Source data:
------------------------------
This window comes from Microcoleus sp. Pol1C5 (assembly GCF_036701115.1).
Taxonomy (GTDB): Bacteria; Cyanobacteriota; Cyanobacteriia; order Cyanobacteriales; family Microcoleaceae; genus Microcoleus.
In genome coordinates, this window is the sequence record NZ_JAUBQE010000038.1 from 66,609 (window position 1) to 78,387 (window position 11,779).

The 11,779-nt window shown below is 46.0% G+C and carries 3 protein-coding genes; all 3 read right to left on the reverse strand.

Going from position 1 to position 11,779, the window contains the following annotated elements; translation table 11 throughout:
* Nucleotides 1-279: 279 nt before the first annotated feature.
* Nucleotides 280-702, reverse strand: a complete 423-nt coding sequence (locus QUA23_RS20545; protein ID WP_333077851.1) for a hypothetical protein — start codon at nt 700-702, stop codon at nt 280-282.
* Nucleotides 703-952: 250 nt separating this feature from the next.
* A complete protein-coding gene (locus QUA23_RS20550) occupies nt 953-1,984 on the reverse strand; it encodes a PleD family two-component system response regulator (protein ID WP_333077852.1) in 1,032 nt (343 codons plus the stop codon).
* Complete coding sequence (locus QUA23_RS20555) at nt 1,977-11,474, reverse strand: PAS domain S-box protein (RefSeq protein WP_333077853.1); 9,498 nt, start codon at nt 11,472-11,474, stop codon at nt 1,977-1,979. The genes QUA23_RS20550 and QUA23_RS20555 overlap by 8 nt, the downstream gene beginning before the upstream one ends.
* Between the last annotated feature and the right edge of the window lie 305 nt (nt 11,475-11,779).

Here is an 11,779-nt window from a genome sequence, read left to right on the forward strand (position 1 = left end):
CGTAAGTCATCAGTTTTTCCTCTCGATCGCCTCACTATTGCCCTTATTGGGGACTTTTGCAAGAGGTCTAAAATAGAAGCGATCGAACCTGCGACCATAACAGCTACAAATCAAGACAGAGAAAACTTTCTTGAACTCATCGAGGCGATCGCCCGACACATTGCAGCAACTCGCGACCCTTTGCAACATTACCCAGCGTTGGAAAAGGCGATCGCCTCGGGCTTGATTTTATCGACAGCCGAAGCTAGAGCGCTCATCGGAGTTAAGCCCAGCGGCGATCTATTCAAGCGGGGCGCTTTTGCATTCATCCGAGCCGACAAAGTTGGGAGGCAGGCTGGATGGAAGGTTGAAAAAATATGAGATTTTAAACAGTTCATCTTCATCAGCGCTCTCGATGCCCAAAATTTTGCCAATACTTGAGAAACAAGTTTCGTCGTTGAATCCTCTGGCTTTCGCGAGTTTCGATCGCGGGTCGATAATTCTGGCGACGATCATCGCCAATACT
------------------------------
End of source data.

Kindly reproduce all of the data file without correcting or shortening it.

This window comes from Microcoleus sp. Pol1C5 (assembly GCF_036701115.1).
Taxonomy (GTDB): Bacteria; Cyanobacteriota; Cyanobacteriia; order Cyanobacteriales; family Microcoleaceae; genus Microcoleus.
In genome coordinates, this window is the sequence record NZ_JAUBQE010000038.1 from 66,609 (window position 1) to 78,387 (window position 11,779).

The 11,779-nt window shown below is 46.0% G+C and carries 3 protein-coding genes; all 3 read right to left on the reverse strand.

Going from position 1 to position 11,779, the window contains the following annotated elements; translation table 11 throughout:
* Nucleotides 1-279: 279 nt before the first annotated feature.
* Nucleotides 280-702, reverse strand: a complete 423-nt coding sequence (locus QUA23_RS20545; protein ID WP_333077851.1) for a hypothetical protein — start codon at nt 700-702, stop codon at nt 280-282.
* Nucleotides 703-952: 250 nt separating this feature from the next.
* A complete protein-coding gene (locus QUA23_RS20550) occupies nt 953-1,984 on the reverse strand; it encodes a PleD family two-component system response regulator (protein ID WP_333077852.1) in 1,032 nt (343 codons plus the stop codon).
* Complete coding sequence (locus QUA23_RS20555) at nt 1,977-11,474, reverse strand: PAS domain S-box protein (RefSeq protein WP_333077853.1); 9,498 nt, start codon at nt 11,472-11,474, stop codon at nt 1,977-1,979. The genes QUA23_RS20550 and QUA23_RS20555 overlap by 8 nt, the downstream gene beginning before the upstream one ends.
* Between the last annotated feature and the right edge of the window lie 305 nt (nt 11,475-11,779).

Here is an 11,779-nt window from a genome sequence, read left to right on the forward strand (position 1 = left end):
CGTAAGTCATCAGTTTTTCCTCTCGATCGCCTCACTATTGCCCTTATTGGGGACTTTTGCAAGAGGTCTAAAATAGAAGCGATCGAACCTGCGACCATAACAGCTACAAATCAAGACAGAGAAAACTTTCTTGAACTCATCGAGGCGATCGCCCGACACATTGCAGCAACTCGCGACCCTTTGCAACATTACCCAGCGTTGGAAAAGGCGATCGCCTCGGGCTTGATTTTATCGACAGCCGAAGCTAGAGCGCTCATCGGAGTTAAGCCCAGCGGCGATCTATTCAAGCGGGGCGCTTTTGCATTCATCCGAGCCGACAAAGTTGGGAGGCAGGCTGGATGGAAGGTTGAAAAAATATGAGATTTTAAACAGTTCATCTTCATCAGCGCTCTCGATGCCCAAAATTTTGCCAATACTTGAGAAACAAGTTTCGTCGTTGAATCCTCTGGCTTTCGCGAGTTTCGATCGCGGGTCGATAATTCTGGCGACGATCATCGCCAATACT